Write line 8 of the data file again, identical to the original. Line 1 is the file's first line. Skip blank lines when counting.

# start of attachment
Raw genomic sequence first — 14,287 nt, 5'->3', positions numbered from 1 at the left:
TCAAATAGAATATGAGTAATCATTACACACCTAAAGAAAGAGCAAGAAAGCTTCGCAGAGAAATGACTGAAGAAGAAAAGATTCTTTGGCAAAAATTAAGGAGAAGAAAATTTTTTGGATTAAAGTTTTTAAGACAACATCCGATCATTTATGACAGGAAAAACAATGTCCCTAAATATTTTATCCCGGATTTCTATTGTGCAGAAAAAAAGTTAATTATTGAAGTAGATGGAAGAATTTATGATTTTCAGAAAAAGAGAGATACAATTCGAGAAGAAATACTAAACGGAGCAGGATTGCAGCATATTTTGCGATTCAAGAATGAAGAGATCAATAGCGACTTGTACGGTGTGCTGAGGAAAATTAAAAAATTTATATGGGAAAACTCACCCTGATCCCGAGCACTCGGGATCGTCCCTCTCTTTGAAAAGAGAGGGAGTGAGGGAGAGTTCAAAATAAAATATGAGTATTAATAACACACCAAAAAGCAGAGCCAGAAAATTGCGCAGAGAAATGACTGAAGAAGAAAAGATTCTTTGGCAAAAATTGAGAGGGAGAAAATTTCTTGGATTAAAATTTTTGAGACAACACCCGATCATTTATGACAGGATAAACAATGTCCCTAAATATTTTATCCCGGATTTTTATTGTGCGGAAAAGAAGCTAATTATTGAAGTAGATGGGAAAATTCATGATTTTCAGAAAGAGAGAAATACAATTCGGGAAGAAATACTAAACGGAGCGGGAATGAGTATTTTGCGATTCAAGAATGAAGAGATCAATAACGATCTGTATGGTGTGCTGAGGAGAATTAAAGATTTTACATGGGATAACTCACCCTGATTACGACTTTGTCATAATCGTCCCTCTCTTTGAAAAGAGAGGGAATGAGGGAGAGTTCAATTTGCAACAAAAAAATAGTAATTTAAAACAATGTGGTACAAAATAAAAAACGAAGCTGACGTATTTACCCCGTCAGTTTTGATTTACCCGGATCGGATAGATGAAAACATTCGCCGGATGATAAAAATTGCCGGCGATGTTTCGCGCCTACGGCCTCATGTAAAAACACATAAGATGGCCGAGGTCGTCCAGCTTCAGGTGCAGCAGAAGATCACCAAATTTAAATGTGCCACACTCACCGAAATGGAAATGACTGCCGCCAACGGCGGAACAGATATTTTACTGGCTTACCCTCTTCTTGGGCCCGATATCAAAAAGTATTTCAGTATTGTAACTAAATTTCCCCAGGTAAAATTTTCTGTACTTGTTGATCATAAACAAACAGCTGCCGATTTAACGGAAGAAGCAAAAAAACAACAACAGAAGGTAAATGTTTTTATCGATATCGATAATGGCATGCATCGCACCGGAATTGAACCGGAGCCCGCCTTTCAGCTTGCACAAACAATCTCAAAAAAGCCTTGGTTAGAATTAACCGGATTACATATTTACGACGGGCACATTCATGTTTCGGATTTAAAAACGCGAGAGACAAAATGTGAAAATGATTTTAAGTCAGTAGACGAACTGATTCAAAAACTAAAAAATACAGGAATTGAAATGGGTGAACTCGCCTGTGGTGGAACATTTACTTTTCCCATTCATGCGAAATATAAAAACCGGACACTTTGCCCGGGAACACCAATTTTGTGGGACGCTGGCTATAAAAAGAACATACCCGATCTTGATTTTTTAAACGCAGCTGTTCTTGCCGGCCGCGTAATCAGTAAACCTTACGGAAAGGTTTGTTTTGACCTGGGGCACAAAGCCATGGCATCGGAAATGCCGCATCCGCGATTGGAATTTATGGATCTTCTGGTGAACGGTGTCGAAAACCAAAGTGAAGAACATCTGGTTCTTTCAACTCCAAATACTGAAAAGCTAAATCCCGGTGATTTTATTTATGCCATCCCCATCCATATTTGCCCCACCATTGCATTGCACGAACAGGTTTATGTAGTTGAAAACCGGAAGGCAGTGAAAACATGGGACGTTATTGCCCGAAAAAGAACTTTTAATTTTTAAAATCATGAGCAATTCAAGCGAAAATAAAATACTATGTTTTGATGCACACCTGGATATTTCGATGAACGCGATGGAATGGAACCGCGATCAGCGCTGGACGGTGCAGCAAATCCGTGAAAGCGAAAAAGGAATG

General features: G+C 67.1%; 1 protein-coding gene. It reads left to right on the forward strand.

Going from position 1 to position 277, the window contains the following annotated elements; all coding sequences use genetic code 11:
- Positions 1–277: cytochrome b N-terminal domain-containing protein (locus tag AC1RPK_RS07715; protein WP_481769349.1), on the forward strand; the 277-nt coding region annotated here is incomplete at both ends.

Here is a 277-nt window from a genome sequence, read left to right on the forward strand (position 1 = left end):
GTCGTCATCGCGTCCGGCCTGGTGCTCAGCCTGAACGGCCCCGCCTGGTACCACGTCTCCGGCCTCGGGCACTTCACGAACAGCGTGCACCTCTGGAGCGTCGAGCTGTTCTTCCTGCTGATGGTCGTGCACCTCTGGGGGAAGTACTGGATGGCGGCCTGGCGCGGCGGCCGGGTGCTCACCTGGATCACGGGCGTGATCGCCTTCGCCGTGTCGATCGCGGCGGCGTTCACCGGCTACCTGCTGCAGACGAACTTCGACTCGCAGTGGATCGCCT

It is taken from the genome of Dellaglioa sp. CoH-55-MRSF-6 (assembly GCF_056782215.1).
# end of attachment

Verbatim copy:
It is taken from the genome of Dellaglioa sp. CoH-55-MRSF-6 (assembly GCF_056782215.1).